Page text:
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Global Wheat Production Forecast at a Record

In its monthly Wheat Outlook report this week, the USDA’s Economic Research Service indicated that, “Global wheat production is forecast at a record 800.2 million metric tons (MMT), up 10.4 MMT from the May forecast. The European Union is currently forecast as the top wheat producer at 140.5 MMT, up 1.5 MMT on favorable growing conditions in France, Hungary, and Italy. While China and India are the second and third leading producers, production in those countries is largely unavailable to the global market.

Sowell, Andrew and Bryn Swearingen. Wheat Outlook: June 2023, WHS-23f, U.S. Department of Agriculture, Economic Research Service, June 13, 2023.

China’s production forecast is unchanged at 140.0 MMT and India is raised 3.5 MMT to 113.5 MMT. Russia and Southern Ukraine received beneficial spring precipitation boosting yields. Russia is forecast up 3.5 MMT to 85.0 MMT which is down 7.0 MMT from last year’s record 92.0 MMT. Ukraine is up 1.0 MMT from the May forecast to 17.5 MMT. The increase in global production supports higher consumption, increased trade, and larger ending stocks.”

ERS added that, “U.S. wheat production for the 2023/24 marketing year is forecast at 1,665 million bushels, up 6 million from the May estimate and less than 1 percent above the previous year.”

Tuesday’s report also explained that, “In 2022/23, China remains the top wheat importer and is projected to import 14.0 MMT of wheat in the July/June TY largely from Australia. China has imported over 1.0 MMT each month since October with April exports at a record 1.7 MMT. Australia’s record crop in 2022/23 placed it in a key position to supply China’s needs along with Canada. Rains at harvest time resulted in a higher proportion of feed-quality wheat for Australia. As a result, China’s feed and residual use is estimated at 33.0 MMT.

Sowell, Andrew and Bryn Swearingen. Wheat Outlook: June 2023, WHS-23f, U.S. Department of Agriculture, Economic Research Service, June 13, 2023.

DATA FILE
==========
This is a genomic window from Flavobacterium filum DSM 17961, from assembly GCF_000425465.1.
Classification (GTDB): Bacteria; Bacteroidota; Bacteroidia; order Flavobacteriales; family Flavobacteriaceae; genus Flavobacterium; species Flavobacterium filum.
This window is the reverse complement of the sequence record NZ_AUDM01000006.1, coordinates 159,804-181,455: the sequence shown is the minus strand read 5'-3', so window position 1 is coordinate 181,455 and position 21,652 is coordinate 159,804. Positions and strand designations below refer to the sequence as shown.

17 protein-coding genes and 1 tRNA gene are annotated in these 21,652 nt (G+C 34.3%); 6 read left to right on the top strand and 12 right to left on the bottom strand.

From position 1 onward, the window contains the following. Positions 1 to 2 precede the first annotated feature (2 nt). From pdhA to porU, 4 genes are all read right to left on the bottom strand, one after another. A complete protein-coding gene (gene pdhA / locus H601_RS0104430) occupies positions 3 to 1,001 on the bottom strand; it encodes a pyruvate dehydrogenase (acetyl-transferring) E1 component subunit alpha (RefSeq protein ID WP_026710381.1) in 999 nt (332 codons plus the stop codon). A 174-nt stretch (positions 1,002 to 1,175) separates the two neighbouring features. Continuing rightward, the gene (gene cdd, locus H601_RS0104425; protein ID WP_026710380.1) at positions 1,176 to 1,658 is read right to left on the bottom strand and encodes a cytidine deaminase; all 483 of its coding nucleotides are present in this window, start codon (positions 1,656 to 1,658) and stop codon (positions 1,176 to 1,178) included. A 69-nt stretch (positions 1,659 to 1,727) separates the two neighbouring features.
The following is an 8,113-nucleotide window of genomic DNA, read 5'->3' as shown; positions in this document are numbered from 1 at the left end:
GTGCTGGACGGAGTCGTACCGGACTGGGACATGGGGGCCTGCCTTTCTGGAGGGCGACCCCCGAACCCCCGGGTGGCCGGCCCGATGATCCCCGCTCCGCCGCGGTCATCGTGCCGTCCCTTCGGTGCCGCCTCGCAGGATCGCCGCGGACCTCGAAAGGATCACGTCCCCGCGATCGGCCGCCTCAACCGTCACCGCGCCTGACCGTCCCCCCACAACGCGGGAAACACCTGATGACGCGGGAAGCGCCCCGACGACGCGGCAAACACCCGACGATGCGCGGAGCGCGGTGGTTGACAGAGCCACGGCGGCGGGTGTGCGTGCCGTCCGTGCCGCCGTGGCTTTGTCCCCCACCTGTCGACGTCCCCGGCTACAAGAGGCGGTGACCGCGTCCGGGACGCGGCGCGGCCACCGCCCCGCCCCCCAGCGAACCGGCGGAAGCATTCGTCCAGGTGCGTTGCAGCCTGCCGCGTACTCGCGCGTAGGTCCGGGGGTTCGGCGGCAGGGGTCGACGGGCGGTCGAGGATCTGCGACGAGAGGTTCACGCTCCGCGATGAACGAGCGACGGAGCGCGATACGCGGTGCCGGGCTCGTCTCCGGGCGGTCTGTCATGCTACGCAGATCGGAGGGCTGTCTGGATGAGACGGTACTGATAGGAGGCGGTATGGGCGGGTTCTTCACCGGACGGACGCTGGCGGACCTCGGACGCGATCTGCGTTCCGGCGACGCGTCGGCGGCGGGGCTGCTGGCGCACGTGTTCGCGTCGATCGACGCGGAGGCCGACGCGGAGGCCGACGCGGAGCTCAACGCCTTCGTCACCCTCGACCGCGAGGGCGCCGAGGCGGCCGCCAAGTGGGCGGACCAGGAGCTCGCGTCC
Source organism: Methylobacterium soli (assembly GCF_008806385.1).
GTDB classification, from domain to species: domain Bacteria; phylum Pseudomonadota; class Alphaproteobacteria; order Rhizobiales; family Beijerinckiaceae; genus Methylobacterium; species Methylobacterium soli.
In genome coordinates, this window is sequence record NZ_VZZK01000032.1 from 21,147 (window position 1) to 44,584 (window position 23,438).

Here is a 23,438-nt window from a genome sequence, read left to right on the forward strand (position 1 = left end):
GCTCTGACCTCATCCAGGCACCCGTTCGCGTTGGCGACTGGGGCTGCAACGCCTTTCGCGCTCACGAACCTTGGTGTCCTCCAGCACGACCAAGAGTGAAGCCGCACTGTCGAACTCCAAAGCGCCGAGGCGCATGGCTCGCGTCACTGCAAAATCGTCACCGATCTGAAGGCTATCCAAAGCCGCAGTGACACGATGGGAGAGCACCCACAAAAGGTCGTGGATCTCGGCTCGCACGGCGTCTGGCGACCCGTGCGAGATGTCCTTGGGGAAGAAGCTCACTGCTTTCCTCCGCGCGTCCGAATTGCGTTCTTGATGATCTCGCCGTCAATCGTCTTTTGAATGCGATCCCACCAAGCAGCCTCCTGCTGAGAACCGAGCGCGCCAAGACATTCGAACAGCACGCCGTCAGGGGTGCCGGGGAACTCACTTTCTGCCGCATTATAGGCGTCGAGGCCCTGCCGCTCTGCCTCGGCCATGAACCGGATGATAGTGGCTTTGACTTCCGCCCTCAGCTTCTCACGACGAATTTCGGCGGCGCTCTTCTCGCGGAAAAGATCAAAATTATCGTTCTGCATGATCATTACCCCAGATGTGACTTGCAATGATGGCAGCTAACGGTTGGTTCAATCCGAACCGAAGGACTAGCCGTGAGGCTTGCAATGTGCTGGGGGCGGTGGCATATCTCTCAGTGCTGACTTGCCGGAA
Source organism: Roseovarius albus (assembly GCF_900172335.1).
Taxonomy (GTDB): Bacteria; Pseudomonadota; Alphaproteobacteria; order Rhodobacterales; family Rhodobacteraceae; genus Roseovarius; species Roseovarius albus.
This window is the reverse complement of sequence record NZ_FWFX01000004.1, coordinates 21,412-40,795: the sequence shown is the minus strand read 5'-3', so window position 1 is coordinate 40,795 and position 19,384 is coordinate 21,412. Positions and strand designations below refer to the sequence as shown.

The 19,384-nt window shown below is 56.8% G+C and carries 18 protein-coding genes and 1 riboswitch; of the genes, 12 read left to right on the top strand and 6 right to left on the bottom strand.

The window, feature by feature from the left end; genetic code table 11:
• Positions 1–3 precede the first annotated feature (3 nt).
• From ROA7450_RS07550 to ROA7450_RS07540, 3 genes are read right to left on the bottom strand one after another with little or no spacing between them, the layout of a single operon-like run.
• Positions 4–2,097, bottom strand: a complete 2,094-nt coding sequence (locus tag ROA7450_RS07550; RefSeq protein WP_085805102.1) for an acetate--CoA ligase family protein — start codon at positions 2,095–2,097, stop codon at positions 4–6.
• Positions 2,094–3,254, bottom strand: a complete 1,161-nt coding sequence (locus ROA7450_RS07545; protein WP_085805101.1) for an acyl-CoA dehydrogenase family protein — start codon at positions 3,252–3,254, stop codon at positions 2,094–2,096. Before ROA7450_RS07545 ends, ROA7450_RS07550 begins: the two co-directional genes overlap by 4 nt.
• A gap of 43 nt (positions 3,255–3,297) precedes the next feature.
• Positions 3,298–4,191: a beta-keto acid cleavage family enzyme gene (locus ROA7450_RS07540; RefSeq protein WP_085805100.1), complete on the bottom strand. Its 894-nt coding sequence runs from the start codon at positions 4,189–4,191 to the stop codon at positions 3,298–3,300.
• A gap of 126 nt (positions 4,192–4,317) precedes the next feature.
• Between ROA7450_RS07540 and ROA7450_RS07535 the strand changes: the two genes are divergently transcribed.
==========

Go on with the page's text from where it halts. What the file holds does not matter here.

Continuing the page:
Torrential rains swept through China’s Henan Province during winter harvest resulting in a decline in wheat quality for its 2023/24 wheat crop, projected at a record 140.0 MMT. As a result of more feed-quality wheat expected in China, feed and residual is forecast up 2.0 MMT to 34.0 MMT. While China imported wheat dominantly for feeding in 2022/23, this could shift its need to milling wheat in 2023/24. China’s TY imports are forecast up 1.5 MMT to 12.0 MMT. If realized, it will be the top wheat importer for the second consecutive year.”

Dow Jones writer Kirk Maltais reported yesterday that, “The support grain futures have gotten from predictions for dry weather in growing areas appears to be leveling off today, with traders reacting to a shift towards a wetter forecast by selling.”

Maltais noted that, “The effect of dry weather may only be limited, with traders generally mired in malaise as demand for U.S. grain exports stays flat.”

And today, Dow Jones writer Yusuf Khan reported that, “Rising food costs and lower purchasing power is pushing consumers in lower-income countries to consume less food, with imports expected to fall in 2023, according to the United Nations.

Food imports are expected to fall by 1.5% this year in the group of Least Developed Countries, according to a new report from the UN’s Food and Agriculture Organization. For net food-importing developing countries, or NFIDCs, imports are seen declining by 4.9%.”

Meanwhile, Bloomberg writer Napat Kongsawad reported yesterday that, “The world is awash in rice with global stockpiles at close to record levels. El Niño’s arrival will put those reserves to the test.”

“World’s Rice Glut Will Be Put to the Test With El Niño’s Return,” by Napat Kongsawad. Bloomberg News (June 14, 2023).

The Bloomberg article pointed out that, “Historically, rice yields have been lower during El Niño years, and in some cases, much less. Last week, the US announced the official arrival of the weather phenomenon, with a high chance of it exceeding moderate strength. The stronger the current cycle is, the more likely rice supplies will be affected.”

Also yesterday, Reuters writer Pavel Polityuk reported that,

Ukraine’s agricultural sector could take 20 years or more in parts to recover from the ravages of Russia’s full-scale invasion, according to a Kyiv-based research centre.

And in news regarding China, John Hudson reported in today’s Washington Post that, “Secretary of State Antony Blinken will travel to China this week in a sign that relations between Beijing and Washington are improving after a massive feud erupted in February with the downing of a suspected Chinese surveillance balloon that breached U.S. airspace and loitered near sensitive military sites as it traversed much of the country.

“The top U.S. diplomat is planning to meet with Foreign Minister Qin Gang and potentially President Xi Jinping as part of a months long effort to reopen lines of communication between the world’s two largest economies amid historically poor relations.”

Keith Good Photo

Keith Good is the Farm Policy News editor for the farmdoc project. He has previously worked for the USDA’s National Agricultural Statistics Service, and compiled the daily News Summary from 2003-2015. He is a graduate of Purdue University (M.S.- Agricultural Economics), and Southern Illinois University School of Law.

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